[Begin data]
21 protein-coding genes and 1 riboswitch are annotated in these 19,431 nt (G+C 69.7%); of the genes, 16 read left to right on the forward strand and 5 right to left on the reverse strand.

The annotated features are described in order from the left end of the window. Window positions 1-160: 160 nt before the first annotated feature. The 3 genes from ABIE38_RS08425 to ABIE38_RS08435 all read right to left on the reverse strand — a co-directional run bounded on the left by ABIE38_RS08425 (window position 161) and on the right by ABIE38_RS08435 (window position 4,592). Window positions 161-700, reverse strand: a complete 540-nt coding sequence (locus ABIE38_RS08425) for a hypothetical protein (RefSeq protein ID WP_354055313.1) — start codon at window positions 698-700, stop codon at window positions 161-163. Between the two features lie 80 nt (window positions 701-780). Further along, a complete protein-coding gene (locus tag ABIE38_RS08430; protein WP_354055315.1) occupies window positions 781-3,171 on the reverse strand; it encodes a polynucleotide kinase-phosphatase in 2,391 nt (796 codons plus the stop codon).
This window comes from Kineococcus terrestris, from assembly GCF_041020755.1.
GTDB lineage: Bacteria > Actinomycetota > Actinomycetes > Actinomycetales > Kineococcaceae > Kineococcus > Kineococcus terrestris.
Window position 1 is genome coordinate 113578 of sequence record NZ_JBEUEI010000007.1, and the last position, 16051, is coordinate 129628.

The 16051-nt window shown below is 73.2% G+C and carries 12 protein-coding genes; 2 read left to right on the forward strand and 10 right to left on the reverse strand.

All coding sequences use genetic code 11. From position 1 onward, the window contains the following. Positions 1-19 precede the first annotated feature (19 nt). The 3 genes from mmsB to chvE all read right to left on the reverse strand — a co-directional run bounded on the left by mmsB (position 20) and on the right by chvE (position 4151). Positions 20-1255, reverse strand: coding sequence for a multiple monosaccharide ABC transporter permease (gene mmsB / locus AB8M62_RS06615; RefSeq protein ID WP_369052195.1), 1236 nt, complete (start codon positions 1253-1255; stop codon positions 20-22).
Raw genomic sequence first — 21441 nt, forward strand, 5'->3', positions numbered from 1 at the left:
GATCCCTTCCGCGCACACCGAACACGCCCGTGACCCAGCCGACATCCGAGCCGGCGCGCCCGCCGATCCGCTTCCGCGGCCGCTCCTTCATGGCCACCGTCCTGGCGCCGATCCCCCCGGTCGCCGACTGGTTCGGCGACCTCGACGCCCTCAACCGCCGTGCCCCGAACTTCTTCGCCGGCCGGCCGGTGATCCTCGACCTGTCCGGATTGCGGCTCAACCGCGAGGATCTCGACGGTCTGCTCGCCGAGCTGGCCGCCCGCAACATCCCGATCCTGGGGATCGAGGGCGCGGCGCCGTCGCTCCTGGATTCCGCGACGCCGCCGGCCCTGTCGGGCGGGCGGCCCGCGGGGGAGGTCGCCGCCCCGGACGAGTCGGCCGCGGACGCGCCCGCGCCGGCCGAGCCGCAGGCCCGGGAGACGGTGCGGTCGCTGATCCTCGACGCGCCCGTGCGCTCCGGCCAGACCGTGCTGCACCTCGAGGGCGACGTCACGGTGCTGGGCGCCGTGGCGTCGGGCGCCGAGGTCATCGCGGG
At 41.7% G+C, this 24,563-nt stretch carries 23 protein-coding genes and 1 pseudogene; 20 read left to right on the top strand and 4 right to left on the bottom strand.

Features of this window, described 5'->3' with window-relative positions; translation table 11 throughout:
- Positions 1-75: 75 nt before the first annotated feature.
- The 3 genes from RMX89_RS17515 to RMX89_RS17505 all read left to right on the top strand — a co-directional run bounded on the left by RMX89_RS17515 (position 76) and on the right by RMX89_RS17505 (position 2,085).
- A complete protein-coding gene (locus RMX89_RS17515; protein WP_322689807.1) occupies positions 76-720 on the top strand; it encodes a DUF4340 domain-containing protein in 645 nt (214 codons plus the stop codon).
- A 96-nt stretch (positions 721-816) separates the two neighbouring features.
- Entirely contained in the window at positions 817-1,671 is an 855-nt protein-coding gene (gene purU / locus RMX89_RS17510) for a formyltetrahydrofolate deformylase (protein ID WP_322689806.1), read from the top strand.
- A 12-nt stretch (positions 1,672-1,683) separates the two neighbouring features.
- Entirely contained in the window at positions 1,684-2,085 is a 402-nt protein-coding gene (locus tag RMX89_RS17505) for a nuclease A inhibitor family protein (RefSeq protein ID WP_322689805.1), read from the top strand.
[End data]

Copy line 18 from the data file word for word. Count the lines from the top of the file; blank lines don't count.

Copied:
- Entirely contained in the window at positions 1,684-2,085 is a 402-nt protein-coding gene (locus tag RMX89_RS17505) for a nuclease A inhibitor family protein (RefSeq protein ID WP_322689805.1), read from the top strand.